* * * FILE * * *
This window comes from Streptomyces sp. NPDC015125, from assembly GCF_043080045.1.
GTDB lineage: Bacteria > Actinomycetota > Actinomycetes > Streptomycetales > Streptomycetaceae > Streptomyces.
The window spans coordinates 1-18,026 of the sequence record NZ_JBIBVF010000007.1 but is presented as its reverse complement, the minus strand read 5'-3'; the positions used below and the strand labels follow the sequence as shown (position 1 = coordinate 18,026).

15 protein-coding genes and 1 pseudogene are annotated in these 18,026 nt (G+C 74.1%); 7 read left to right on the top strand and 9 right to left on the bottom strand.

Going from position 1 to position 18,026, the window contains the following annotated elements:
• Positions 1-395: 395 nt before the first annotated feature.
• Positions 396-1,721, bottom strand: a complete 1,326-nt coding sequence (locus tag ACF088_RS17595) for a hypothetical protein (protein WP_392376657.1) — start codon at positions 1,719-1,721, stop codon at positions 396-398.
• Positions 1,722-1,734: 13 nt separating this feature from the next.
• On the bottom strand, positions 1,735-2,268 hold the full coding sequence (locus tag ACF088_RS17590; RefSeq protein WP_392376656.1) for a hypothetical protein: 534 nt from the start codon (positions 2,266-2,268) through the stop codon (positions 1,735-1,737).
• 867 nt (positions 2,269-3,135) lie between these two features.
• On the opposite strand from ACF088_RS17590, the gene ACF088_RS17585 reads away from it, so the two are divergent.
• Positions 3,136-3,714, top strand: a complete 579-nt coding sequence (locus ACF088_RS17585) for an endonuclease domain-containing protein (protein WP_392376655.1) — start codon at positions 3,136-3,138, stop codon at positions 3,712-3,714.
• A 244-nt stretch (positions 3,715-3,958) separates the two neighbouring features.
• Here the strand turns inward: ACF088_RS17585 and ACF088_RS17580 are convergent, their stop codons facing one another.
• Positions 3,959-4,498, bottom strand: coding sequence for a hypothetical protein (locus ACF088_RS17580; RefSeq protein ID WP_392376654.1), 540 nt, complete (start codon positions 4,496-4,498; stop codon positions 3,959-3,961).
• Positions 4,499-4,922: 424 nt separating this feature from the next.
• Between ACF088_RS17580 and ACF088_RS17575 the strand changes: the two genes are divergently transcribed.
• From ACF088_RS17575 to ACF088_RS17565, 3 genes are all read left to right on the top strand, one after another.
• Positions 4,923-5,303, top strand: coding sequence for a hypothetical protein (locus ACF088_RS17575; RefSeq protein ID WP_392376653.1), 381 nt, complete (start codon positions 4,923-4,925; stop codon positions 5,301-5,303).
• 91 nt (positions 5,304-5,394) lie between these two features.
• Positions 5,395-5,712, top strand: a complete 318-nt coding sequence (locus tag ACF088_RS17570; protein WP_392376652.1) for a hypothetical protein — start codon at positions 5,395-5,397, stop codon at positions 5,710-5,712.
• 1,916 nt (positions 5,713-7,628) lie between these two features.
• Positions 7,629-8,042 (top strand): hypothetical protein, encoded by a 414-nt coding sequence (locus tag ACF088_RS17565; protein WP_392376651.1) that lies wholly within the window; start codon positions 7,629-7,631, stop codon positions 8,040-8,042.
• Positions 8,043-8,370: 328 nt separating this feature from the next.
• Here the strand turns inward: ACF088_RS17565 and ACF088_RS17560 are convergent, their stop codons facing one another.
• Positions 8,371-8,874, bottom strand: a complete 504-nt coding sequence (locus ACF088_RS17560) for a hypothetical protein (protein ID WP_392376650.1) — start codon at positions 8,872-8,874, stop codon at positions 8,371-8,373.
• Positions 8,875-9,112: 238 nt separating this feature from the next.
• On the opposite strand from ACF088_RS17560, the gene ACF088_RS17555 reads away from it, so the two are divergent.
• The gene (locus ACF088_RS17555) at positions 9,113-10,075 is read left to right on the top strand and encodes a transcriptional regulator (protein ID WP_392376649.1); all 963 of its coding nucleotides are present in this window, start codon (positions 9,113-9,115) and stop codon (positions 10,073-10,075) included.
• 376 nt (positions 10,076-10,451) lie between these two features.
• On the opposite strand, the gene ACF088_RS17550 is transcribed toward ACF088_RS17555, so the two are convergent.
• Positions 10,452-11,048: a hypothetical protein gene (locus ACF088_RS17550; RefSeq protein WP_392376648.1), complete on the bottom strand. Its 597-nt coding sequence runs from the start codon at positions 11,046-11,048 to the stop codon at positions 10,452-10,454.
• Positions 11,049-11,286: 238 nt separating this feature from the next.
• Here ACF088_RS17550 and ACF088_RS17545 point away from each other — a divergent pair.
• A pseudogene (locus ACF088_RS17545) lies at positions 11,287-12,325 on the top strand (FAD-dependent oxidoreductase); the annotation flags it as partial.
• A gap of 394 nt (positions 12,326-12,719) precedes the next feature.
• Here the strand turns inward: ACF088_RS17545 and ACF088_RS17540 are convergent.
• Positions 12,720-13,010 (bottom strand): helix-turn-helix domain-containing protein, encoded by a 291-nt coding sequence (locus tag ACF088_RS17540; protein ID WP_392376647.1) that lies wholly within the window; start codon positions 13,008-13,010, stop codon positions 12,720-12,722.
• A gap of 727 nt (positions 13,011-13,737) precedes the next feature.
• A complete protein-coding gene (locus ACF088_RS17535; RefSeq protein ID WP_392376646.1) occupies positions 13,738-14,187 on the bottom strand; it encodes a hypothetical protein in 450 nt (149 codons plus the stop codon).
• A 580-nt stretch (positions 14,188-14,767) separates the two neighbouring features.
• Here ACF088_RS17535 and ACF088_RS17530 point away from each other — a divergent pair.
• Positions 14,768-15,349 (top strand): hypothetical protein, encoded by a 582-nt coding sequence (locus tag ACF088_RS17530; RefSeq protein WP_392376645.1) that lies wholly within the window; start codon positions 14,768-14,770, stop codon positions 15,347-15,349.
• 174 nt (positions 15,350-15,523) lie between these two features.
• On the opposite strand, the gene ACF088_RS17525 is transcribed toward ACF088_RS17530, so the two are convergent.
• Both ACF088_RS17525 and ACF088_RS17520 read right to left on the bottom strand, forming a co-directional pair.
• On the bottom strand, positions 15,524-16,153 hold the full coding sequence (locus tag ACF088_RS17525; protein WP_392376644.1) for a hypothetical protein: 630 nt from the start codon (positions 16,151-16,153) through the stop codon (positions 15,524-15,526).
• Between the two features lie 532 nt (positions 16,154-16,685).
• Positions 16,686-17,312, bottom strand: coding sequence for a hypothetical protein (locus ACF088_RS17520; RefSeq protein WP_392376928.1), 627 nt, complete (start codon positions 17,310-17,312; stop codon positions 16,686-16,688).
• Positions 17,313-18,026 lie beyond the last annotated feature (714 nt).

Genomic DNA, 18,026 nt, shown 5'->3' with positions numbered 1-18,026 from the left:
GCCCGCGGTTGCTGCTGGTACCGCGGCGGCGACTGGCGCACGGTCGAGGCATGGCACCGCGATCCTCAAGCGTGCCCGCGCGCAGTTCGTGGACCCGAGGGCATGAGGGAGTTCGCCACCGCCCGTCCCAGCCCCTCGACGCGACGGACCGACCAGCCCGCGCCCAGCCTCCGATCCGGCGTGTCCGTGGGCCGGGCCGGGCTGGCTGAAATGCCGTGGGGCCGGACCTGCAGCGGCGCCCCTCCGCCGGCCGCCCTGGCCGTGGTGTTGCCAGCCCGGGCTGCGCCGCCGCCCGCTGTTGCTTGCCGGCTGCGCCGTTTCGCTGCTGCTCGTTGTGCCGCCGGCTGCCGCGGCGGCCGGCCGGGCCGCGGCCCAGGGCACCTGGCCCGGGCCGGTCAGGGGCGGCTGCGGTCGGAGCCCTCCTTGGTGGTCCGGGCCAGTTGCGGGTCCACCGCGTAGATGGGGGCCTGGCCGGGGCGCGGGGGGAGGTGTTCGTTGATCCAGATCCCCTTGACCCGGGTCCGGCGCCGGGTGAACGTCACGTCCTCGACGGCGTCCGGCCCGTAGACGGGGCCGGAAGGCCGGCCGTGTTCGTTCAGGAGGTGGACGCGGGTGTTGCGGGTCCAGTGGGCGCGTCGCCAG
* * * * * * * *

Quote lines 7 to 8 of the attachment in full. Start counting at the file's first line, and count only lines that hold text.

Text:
• Positions 396-1,721, bottom strand: a complete 1,326-nt coding sequence (locus tag ACF088_RS17595) for a hypothetical protein (protein WP_392376657.1) — start codon at positions 1,719-1,721, stop codon at positions 396-398.
• Positions 1,722-1,734: 13 nt separating this feature from the next.